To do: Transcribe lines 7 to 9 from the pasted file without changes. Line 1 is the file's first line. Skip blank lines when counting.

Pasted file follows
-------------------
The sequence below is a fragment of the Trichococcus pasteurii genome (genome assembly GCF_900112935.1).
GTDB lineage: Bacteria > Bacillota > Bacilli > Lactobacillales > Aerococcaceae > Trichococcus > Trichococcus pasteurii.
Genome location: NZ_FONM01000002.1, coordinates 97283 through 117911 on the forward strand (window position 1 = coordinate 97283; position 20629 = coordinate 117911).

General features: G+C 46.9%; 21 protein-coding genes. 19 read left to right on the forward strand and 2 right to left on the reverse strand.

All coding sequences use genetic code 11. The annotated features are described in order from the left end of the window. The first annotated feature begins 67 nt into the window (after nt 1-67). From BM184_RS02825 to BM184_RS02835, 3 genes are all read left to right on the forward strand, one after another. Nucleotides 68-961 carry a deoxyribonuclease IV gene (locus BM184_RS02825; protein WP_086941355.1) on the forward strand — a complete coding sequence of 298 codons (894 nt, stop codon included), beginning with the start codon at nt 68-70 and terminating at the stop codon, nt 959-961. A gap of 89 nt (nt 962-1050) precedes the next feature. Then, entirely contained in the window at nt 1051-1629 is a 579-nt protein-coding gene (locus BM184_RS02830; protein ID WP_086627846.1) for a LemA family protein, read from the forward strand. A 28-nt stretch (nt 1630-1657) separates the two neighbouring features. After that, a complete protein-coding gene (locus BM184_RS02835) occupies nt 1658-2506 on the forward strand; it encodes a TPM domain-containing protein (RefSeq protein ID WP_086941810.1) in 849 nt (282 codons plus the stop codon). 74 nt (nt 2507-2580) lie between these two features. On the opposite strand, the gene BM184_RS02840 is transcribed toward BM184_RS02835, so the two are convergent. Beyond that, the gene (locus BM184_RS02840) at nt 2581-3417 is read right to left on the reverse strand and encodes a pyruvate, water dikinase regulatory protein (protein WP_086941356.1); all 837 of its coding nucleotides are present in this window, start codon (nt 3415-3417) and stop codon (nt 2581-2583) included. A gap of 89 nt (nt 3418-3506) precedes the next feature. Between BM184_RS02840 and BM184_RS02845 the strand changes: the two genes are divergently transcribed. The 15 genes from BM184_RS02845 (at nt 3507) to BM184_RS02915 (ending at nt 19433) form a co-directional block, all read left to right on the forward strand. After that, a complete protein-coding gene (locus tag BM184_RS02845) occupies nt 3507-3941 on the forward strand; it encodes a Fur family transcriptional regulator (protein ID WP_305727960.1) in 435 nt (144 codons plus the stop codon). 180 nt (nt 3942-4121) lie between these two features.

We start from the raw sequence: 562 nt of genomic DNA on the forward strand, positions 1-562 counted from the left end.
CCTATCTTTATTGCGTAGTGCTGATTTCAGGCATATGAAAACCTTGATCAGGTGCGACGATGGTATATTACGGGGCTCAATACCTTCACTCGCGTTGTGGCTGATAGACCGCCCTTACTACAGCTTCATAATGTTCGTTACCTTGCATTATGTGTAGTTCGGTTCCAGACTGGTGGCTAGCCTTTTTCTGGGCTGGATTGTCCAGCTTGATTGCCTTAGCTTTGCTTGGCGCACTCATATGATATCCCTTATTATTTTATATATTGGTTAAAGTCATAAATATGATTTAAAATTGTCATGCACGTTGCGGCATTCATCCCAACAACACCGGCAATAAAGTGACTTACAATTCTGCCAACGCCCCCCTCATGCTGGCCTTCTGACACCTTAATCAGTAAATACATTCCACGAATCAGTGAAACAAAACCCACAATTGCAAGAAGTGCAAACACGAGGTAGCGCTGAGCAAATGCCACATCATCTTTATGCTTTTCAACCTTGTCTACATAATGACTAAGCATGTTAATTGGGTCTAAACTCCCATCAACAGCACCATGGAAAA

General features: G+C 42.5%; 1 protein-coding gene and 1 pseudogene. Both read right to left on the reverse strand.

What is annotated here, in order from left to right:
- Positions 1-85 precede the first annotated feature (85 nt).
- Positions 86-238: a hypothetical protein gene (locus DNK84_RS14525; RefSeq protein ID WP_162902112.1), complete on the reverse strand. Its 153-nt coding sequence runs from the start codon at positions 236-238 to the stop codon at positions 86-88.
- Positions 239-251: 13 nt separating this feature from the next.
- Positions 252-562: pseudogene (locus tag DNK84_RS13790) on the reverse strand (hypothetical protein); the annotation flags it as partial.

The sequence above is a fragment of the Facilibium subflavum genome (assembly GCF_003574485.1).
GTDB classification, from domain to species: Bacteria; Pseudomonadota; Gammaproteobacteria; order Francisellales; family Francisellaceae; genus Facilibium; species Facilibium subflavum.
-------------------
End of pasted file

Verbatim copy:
CCTATCTTTATTGCGTAGTGCTGATTTCAGGCATATGAAAACCTTGATCAGGTGCGACGATGGTATATTACGGGGCTCAATACCTTCACTCGCGTTGTGGCTGATAGACCGCCCTTACTACAGCTTCATAATGTTCGTTACCTTGCATTATGTGTAGTTCGGTTCCAGACTGGTGGCTAGCCTTTTTCTGGGCTGGATTGTCCAGCTTGATTGCCTTAGCTTTGCTTGGCGCACTCATATGATATCCCTTATTATTTTATATATTGGTTAAAGTCATAAATATGATTTAAAATTGTCATGCACGTTGCGGCATTCATCCCAACAACACCGGCAATAAAGTGACTTACAATTCTGCCAACGCCCCCCTCATGCTGGCCTTCTGACACCTTAATCAGTAAATACATTCCACGAATCAGTGAAACAAAACCCACAATTGCAAGAAGTGCAAACACGAGGTAGCGCTGAGCAAATGCCACATCATCTTTATGCTTTTCAACCTTGTCTACATAATGACTAAGCATGTTAATTGGGTCTAAACTCCCATCAACAGCACCATGGAAAA

General features: G+C 42.5%; 1 protein-coding gene and 1 pseudogene. Both read right to left on the reverse strand.

What is annotated here, in order from left to right: